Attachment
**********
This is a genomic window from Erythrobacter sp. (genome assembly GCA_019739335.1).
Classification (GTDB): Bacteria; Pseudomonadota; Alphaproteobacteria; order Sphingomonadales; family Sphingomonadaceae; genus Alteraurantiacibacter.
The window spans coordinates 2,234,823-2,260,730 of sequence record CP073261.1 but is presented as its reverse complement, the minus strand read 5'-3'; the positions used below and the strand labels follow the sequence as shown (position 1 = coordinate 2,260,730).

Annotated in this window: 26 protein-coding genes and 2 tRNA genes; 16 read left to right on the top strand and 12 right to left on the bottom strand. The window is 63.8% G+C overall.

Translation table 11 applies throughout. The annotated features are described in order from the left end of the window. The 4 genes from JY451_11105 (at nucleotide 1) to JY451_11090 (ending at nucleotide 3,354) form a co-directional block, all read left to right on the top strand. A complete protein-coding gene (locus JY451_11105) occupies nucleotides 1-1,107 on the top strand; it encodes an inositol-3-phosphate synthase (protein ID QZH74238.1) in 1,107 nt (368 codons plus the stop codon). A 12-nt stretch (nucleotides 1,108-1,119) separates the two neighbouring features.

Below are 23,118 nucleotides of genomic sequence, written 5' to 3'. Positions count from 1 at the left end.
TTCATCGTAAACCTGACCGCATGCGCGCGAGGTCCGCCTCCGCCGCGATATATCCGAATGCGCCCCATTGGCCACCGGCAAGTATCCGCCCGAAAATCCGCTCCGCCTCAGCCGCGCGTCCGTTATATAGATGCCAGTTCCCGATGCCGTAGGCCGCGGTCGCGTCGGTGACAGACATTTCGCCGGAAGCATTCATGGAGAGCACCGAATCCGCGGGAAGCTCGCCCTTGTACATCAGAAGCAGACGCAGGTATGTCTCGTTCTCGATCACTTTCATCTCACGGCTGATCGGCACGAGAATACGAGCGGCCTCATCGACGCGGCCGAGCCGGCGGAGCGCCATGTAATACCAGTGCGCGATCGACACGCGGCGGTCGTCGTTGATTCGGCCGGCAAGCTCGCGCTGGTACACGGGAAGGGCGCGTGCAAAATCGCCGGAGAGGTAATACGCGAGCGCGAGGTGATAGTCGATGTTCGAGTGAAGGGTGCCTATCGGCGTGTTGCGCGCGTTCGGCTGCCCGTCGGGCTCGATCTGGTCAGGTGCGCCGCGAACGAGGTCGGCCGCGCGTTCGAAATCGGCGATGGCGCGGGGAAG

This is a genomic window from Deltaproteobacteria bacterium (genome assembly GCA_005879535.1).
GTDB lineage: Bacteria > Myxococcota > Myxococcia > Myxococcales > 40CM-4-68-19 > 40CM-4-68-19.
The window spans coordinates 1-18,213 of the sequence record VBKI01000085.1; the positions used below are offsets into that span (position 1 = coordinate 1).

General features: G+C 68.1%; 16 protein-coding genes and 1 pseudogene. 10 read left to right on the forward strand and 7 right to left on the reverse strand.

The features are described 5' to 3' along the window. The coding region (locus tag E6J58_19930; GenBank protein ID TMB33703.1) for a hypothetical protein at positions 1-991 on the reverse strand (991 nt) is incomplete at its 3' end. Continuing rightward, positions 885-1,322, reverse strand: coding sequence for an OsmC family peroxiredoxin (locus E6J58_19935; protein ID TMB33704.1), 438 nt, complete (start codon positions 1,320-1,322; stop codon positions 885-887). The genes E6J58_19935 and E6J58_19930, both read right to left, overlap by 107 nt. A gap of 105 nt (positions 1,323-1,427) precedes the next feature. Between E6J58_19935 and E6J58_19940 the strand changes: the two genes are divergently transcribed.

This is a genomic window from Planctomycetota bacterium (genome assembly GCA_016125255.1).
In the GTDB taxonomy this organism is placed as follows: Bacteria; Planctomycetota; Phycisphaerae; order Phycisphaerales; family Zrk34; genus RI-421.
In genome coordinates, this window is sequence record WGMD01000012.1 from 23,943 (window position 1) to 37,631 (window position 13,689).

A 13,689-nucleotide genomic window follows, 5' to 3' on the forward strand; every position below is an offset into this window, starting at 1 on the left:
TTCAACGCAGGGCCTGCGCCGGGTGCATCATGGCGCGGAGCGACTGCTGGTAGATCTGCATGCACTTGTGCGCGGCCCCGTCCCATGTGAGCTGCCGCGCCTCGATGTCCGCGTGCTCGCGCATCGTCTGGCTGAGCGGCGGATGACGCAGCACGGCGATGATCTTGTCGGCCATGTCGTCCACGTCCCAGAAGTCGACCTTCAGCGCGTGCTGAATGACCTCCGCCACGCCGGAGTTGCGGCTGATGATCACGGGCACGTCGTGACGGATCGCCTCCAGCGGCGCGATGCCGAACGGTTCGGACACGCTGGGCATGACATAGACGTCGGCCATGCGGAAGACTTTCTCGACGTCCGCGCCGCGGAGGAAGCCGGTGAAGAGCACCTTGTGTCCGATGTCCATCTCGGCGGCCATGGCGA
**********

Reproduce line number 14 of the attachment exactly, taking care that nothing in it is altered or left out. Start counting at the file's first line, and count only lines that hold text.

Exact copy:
In the GTDB taxonomy this organism is placed as follows: Bacteria; Planctomycetota; Phycisphaerae; order Phycisphaerales; family Zrk34; genus RI-421.